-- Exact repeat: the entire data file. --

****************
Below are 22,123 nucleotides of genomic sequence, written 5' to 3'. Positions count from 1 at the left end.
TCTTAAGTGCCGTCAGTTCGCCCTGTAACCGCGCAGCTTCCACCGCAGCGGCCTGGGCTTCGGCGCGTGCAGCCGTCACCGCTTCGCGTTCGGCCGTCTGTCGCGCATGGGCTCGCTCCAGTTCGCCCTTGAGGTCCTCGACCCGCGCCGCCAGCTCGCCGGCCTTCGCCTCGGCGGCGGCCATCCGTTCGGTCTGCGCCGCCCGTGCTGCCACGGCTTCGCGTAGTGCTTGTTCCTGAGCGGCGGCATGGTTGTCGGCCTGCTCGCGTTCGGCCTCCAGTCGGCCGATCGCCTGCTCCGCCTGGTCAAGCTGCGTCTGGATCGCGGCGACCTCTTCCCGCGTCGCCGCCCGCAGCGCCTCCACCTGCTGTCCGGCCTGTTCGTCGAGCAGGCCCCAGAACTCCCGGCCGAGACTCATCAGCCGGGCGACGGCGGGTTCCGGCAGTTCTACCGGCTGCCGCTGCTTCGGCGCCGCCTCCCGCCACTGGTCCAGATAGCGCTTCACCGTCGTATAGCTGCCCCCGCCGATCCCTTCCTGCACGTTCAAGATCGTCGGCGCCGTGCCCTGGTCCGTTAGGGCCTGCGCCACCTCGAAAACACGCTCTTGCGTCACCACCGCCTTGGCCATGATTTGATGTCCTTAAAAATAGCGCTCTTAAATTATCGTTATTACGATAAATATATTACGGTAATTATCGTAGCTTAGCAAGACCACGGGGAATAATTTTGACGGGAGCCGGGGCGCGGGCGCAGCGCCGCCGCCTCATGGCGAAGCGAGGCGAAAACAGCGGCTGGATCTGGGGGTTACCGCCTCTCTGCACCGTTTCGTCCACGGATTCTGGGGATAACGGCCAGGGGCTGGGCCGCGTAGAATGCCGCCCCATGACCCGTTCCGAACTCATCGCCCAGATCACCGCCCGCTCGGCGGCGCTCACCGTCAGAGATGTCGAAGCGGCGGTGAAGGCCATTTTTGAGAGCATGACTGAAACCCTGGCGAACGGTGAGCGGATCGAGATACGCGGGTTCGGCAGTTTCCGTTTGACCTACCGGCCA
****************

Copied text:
Below are 22,123 nucleotides of genomic sequence, written 5' to 3'. Positions count from 1 at the left end.
TCTTAAGTGCCGTCAGTTCGCCCTGTAACCGCGCAGCTTCCACCGCAGCGGCCTGGGCTTCGGCGCGTGCAGCCGTCACCGCTTCGCGTTCGGCCGTCTGTCGCGCATGGGCTCGCTCCAGTTCGCCCTTGAGGTCCTCGACCCGCGCCGCCAGCTCGCCGGCCTTCGCCTCGGCGGCGGCCATCCGTTCGGTCTGCGCCGCCCGTGCTGCCACGGCTTCGCGTAGTGCTTGTTCCTGAGCGGCGGCATGGTTGTCGGCCTGCTCGCGTTCGGCCTCCAGTCGGCCGATCGCCTGCTCCGCCTGGTCAAGCTGCGTCTGGATCGCGGCGACCTCTTCCCGCGTCGCCGCCCGCAGCGCCTCCACCTGCTGTCCGGCCTGTTCGTCGAGCAGGCCCCAGAACTCCCGGCCGAGACTCATCAGCCGGGCGACGGCGGGTTCCGGCAGTTCTACCGGCTGCCGCTGCTTCGGCGCCGCCTCCCGCCACTGGTCCAGATAGCGCTTCACCGTCGTATAGCTGCCCCCGCCGATCCCTTCCTGCACGTTCAAGATCGTCGGCGCCGTGCCCTGGTCCGTTAGGGCCTGCGCCACCTCGAAAACACGCTCTTGCGTCACCACCGCCTTGGCCATGATTTGATGTCCTTAAAAATAGCGCTCTTAAATTATCGTTATTACGATAAATATATTACGGTAATTATCGTAGCTTAGCAAGACCACGGGGAATAATTTTGACGGGAGCCGGGGCGCGGGCGCAGCGCCGCCGCCTCATGGCGAAGCGAGGCGAAAACAGCGGCTGGATCTGGGGGTTACCGCCTCTCTGCACCGTTTCGTCCACGGATTCTGGGGATAACGGCCAGGGGCTGGGCCGCGTAGAATGCCGCCCCATGACCCGTTCCGAACTCATCGCCCAGATCACCGCCCGCTCGGCGGCGCTCACCGTCAGAGATGTCGAAGCGGCGGTGAAGGCCATTTTTGAGAGCATGACTGAAACCCTGGCGAACGGTGAGCGGATCGAGATACGCGGGTTCGGCAGTTTCCGTTTGACCTACCGGCCA